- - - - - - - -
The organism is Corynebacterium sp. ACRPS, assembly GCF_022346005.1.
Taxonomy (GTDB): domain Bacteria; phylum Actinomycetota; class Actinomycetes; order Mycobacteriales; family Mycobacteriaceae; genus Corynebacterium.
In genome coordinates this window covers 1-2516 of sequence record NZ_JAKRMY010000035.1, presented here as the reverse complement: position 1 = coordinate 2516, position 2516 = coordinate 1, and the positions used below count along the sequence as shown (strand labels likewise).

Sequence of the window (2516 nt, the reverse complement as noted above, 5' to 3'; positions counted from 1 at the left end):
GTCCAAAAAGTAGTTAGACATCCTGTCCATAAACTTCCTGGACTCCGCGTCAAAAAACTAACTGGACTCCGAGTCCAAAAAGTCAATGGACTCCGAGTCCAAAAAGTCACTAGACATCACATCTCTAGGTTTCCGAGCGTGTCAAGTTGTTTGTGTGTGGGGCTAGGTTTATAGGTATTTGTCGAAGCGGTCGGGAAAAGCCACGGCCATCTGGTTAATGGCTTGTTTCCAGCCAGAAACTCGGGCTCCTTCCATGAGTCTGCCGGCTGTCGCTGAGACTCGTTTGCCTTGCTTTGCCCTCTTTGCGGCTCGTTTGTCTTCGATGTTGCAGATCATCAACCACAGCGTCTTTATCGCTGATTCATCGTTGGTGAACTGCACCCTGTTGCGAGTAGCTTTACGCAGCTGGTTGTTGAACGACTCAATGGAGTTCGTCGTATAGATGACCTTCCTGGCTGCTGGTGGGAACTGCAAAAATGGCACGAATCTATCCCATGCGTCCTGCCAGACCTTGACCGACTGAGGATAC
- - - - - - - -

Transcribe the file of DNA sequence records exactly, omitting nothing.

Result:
The organism is Corynebacterium sp. ACRPS, assembly GCF_022346005.1.
Taxonomy (GTDB): domain Bacteria; phylum Actinomycetota; class Actinomycetes; order Mycobacteriales; family Mycobacteriaceae; genus Corynebacterium.
In genome coordinates this window covers 1-2516 of sequence record NZ_JAKRMY010000035.1, presented here as the reverse complement: position 1 = coordinate 2516, position 2516 = coordinate 1, and the positions used below count along the sequence as shown (strand labels likewise).

Sequence of the window (2516 nt, the reverse complement as noted above, 5' to 3'; positions counted from 1 at the left end):
GTCCAAAAAGTAGTTAGACATCCTGTCCATAAACTTCCTGGACTCCGCGTCAAAAAACTAACTGGACTCCGAGTCCAAAAAGTCAATGGACTCCGAGTCCAAAAAGTCACTAGACATCACATCTCTAGGTTTCCGAGCGTGTCAAGTTGTTTGTGTGTGGGGCTAGGTTTATAGGTATTTGTCGAAGCGGTCGGGAAAAGCCACGGCCATCTGGTTAATGGCTTGTTTCCAGCCAGAAACTCGGGCTCCTTCCATGAGTCTGCCGGCTGTCGCTGAGACTCGTTTGCCTTGCTTTGCCCTCTTTGCGGCTCGTTTGTCTTCGATGTTGCAGATCATCAACCACAGCGTCTTTATCGCTGATTCATCGTTGGTGAACTGCACCCTGTTGCGAGTAGCTTTACGCAGCTGGTTGTTGAACGACTCAATGGAGTTCGTCGTATAGATGACCTTCCTGGCTGCTGGTGGGAACTGCAAAAATGGCACGAATCTATCCCATGCGTCCTGCCAGACCTTGACCGACTGAGGATAC